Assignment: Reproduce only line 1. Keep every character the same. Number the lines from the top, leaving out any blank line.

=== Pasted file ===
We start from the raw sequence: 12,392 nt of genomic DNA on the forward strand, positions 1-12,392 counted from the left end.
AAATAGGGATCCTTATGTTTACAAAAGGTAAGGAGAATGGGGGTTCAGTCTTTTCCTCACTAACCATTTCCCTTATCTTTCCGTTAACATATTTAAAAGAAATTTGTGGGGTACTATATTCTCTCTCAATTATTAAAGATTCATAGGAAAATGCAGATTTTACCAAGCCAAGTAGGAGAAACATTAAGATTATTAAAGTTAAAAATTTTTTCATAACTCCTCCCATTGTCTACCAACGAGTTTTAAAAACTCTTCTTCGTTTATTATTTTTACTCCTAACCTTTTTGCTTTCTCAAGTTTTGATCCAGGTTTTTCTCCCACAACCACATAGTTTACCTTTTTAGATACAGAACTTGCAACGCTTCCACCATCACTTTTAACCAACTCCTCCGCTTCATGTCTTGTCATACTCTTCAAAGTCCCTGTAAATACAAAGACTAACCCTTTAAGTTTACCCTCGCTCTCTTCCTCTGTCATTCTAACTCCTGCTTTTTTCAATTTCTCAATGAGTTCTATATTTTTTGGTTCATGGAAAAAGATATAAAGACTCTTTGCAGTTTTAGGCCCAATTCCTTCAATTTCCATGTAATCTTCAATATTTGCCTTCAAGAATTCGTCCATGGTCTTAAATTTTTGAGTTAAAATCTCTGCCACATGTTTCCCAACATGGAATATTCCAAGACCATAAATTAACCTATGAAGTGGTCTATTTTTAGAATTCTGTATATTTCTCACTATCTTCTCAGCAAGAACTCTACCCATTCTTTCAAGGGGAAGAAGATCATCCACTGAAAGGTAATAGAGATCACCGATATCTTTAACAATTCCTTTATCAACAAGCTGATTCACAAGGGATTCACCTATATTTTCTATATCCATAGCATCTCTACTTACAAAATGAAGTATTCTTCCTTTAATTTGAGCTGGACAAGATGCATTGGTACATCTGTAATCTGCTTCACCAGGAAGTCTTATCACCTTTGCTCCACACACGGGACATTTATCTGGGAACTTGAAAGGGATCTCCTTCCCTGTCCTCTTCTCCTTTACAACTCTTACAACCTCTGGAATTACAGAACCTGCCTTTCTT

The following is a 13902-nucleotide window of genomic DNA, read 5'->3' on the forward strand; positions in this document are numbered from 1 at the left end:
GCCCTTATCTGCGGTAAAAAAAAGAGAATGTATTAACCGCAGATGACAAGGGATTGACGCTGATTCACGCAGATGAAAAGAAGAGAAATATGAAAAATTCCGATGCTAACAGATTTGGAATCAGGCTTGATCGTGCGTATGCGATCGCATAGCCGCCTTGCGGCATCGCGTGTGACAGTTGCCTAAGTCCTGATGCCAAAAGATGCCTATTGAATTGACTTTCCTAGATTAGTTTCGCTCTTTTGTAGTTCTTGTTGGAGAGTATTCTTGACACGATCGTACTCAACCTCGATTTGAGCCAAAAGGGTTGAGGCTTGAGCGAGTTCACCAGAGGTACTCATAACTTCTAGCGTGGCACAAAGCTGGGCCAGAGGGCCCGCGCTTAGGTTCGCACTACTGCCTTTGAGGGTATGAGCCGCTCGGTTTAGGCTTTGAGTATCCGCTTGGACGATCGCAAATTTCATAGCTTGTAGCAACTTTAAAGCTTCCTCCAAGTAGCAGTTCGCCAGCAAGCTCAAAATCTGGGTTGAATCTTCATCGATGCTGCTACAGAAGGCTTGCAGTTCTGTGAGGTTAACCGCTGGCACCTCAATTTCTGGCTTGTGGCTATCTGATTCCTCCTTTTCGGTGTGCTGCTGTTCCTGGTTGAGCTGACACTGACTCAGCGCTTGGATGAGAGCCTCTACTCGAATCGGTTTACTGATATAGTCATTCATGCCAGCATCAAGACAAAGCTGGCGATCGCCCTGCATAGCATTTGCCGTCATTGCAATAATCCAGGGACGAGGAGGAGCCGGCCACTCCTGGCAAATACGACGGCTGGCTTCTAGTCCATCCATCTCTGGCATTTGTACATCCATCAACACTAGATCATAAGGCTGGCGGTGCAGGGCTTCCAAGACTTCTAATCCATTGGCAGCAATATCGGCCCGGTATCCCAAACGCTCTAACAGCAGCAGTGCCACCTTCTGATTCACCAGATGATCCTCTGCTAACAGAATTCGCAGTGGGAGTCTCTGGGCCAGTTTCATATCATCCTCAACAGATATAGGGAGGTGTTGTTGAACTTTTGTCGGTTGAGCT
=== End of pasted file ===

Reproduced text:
We start from the raw sequence: 12,392 nt of genomic DNA on the forward strand, positions 1-12,392 counted from the left end.